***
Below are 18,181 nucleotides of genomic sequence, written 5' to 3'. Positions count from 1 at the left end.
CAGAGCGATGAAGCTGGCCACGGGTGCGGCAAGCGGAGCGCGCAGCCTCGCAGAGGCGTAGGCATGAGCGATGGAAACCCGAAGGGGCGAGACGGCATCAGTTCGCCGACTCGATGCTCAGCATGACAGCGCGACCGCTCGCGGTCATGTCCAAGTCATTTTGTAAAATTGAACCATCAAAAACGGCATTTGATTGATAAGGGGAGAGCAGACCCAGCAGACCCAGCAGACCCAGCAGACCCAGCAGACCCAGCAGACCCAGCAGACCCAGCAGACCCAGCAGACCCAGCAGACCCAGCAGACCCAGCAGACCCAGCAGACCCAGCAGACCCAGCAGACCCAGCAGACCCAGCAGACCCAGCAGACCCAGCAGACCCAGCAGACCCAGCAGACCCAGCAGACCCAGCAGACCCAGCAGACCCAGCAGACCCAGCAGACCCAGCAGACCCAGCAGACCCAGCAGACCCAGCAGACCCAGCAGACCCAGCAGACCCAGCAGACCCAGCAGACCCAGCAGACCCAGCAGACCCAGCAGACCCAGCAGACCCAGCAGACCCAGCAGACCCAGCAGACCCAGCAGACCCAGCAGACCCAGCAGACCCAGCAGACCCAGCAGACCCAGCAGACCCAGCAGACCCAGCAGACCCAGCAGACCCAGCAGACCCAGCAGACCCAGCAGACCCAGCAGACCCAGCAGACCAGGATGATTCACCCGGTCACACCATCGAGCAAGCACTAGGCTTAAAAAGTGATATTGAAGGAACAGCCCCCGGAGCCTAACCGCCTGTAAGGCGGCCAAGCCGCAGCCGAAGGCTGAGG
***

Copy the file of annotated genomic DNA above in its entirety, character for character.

Below are 18,181 nucleotides of genomic sequence, written 5' to 3'. Positions count from 1 at the left end.
CAGAGCGATGAAGCTGGCCACGGGTGCGGCAAGCGGAGCGCGCAGCCTCGCAGAGGCGTAGGCATGAGCGATGGAAACCCGAAGGGGCGAGACGGCATCAGTTCGCCGACTCGATGCTCAGCATGACAGCGCGACCGCTCGCGGTCATGTCCAAGTCATTTTGTAAAATTGAACCATCAAAAACGGCATTTGATTGATAAGGGGAGAGCAGACCCAGCAGACCCAGCAGACCCAGCAGACCCAGCAGACCCAGCAGACCCAGCAGACCCAGCAGACCCAGCAGACCCAGCAGACCCAGCAGACCCAGCAGACCCAGCAGACCCAGCAGACCCAGCAGACCCAGCAGACCCAGCAGACCCAGCAGACCCAGCAGACCCAGCAGACCCAGCAGACCCAGCAGACCCAGCAGACCCAGCAGACCCAGCAGACCCAGCAGACCCAGCAGACCCAGCAGACCCAGCAGACCCAGCAGACCCAGCAGACCCAGCAGACCCAGCAGACCCAGCAGACCCAGCAGACCCAGCAGACCCAGCAGACCCAGCAGACCCAGCAGACCCAGCAGACCCAGCAGACCCAGCAGACCCAGCAGACCCAGCAGACCCAGCAGACCCAGCAGACCCAGCAGACCCAGCAGACCCAGCAGACCCAGCAGACCCAGCAGACCCAGCAGACCCAGCAGACCCAGCAGACCCAGCAGACCAGGATGATTCACCCGGTCACACCATCGAGCAAGCACTAGGCTTAAAAAGTGATATTGAAGGAACAGCCCCCGGAGCCTAACCGCCTGTAAGGCGGCCAAGCCGCAGCCGAAGGCTGAGG